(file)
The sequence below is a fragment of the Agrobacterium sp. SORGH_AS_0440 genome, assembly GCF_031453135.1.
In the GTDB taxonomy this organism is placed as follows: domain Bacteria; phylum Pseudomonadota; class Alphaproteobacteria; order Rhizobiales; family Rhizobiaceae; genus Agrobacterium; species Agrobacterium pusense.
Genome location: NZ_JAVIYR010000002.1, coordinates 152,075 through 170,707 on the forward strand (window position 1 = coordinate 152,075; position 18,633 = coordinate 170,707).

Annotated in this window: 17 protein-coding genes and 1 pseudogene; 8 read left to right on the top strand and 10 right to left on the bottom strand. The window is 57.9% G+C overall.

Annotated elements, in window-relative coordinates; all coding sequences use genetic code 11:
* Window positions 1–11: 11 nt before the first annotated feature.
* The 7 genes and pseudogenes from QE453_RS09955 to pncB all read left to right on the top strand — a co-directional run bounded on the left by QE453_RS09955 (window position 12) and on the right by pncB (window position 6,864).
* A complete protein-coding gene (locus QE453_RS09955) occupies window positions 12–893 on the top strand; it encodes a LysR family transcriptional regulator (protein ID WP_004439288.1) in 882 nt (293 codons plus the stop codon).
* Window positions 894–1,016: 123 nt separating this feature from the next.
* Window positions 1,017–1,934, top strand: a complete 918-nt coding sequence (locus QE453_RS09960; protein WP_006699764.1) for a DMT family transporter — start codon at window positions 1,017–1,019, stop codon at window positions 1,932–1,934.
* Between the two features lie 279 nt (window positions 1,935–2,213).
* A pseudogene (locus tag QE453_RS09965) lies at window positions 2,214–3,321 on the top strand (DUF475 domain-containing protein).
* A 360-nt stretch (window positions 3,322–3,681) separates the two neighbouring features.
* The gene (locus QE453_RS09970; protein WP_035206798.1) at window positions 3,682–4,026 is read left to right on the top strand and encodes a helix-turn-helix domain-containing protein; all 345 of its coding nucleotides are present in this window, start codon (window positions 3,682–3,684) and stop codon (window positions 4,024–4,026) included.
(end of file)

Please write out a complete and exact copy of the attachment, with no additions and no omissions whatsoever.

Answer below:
The sequence below is a fragment of the Agrobacterium sp. SORGH_AS_0440 genome, assembly GCF_031453135.1.
In the GTDB taxonomy this organism is placed as follows: domain Bacteria; phylum Pseudomonadota; class Alphaproteobacteria; order Rhizobiales; family Rhizobiaceae; genus Agrobacterium; species Agrobacterium pusense.
Genome location: NZ_JAVIYR010000002.1, coordinates 152,075 through 170,707 on the forward strand (window position 1 = coordinate 152,075; position 18,633 = coordinate 170,707).

Annotated in this window: 17 protein-coding genes and 1 pseudogene; 8 read left to right on the top strand and 10 right to left on the bottom strand. The window is 57.9% G+C overall.

Annotated elements, in window-relative coordinates; all coding sequences use genetic code 11:
* Window positions 1–11: 11 nt before the first annotated feature.
* The 7 genes and pseudogenes from QE453_RS09955 to pncB all read left to right on the top strand — a co-directional run bounded on the left by QE453_RS09955 (window position 12) and on the right by pncB (window position 6,864).
* A complete protein-coding gene (locus QE453_RS09955) occupies window positions 12–893 on the top strand; it encodes a LysR family transcriptional regulator (protein ID WP_004439288.1) in 882 nt (293 codons plus the stop codon).
* Window positions 894–1,016: 123 nt separating this feature from the next.
* Window positions 1,017–1,934, top strand: a complete 918-nt coding sequence (locus QE453_RS09960; protein WP_006699764.1) for a DMT family transporter — start codon at window positions 1,017–1,019, stop codon at window positions 1,932–1,934.
* Between the two features lie 279 nt (window positions 1,935–2,213).
* A pseudogene (locus tag QE453_RS09965) lies at window positions 2,214–3,321 on the top strand (DUF475 domain-containing protein).
* A 360-nt stretch (window positions 3,322–3,681) separates the two neighbouring features.
* The gene (locus QE453_RS09970; protein WP_035206798.1) at window positions 3,682–4,026 is read left to right on the top strand and encodes a helix-turn-helix domain-containing protein; all 345 of its coding nucleotides are present in this window, start codon (window positions 3,682–3,684) and stop codon (window positions 4,024–4,026) included.